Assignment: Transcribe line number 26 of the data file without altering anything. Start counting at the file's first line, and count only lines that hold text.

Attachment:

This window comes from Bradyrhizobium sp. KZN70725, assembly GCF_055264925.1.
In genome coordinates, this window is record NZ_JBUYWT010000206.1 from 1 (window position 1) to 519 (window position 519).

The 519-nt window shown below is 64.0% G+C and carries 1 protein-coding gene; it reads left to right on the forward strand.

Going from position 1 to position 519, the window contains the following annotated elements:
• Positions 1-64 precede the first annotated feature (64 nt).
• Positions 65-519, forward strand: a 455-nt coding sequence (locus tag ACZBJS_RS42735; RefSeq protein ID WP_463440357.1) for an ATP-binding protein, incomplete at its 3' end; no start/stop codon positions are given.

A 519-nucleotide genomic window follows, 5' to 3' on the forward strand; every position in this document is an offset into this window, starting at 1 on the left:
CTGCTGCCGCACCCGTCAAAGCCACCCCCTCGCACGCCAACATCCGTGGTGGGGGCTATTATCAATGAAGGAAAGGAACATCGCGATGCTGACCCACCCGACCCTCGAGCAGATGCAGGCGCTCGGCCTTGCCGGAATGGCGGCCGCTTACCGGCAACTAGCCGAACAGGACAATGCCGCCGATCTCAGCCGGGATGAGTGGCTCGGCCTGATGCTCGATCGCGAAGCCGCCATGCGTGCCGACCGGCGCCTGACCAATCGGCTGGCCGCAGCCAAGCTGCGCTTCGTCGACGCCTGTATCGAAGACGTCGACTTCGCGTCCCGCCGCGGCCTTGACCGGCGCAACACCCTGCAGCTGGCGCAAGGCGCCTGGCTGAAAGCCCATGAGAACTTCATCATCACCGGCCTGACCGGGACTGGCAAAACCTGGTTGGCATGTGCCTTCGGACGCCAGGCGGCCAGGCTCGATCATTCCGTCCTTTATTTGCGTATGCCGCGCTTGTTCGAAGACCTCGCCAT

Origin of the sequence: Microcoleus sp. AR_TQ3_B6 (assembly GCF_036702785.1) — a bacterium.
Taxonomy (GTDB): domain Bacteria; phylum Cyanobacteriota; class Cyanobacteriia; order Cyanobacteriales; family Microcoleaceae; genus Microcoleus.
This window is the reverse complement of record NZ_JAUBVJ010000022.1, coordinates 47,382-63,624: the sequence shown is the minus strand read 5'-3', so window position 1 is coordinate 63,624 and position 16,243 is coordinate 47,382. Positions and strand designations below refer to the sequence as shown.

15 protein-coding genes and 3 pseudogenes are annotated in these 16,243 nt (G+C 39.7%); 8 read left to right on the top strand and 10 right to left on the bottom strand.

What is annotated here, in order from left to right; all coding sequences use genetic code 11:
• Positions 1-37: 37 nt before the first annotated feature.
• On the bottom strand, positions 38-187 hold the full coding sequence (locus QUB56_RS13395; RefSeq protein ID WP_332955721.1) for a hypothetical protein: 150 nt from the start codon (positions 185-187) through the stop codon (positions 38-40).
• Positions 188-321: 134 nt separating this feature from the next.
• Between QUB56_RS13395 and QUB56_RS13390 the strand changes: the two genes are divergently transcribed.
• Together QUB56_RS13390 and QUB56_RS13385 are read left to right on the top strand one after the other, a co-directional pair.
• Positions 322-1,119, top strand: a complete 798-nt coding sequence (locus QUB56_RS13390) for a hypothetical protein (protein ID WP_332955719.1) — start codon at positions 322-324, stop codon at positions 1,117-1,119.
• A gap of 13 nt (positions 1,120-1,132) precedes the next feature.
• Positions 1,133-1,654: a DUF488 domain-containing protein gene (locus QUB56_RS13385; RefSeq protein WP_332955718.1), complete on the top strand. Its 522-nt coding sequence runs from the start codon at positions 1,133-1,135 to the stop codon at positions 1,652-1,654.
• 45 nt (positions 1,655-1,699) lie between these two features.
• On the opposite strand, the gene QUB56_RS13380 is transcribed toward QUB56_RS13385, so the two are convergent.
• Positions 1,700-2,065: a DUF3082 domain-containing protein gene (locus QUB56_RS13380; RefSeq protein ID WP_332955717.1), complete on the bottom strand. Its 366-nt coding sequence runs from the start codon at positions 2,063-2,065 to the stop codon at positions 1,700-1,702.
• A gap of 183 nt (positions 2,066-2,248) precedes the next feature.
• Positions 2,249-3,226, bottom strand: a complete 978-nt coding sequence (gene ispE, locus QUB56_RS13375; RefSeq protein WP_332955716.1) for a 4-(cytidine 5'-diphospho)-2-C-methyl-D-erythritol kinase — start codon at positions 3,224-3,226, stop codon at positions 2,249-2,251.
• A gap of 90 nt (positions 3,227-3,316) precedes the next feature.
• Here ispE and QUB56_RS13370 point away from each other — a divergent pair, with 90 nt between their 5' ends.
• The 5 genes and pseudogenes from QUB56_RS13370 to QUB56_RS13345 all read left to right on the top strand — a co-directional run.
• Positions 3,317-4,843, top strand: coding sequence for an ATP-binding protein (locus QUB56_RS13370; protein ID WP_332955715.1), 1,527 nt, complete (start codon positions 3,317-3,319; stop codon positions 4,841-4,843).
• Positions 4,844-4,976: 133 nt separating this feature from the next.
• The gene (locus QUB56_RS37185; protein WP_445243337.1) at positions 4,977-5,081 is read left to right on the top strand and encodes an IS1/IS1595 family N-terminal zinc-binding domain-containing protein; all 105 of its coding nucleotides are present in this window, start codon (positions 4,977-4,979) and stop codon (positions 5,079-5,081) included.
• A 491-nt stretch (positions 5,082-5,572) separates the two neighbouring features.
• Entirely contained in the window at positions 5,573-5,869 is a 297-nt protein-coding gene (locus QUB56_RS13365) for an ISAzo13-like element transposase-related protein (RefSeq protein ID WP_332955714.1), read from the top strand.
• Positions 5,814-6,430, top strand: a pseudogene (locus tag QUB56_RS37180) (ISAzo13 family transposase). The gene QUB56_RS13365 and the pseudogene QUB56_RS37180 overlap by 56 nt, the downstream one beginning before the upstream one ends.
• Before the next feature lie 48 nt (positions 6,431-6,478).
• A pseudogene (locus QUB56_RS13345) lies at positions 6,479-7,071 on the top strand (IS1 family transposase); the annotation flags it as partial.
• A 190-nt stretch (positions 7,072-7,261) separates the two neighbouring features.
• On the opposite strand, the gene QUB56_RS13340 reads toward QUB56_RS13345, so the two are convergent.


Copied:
• Positions 2,249-3,226, bottom strand: a complete 978-nt coding sequence (gene ispE, locus QUB56_RS13375; RefSeq protein WP_332955716.1) for a 4-(cytidine 5'-diphospho)-2-C-methyl-D-erythritol kinase — start codon at positions 3,224-3,226, stop codon at positions 2,249-2,251.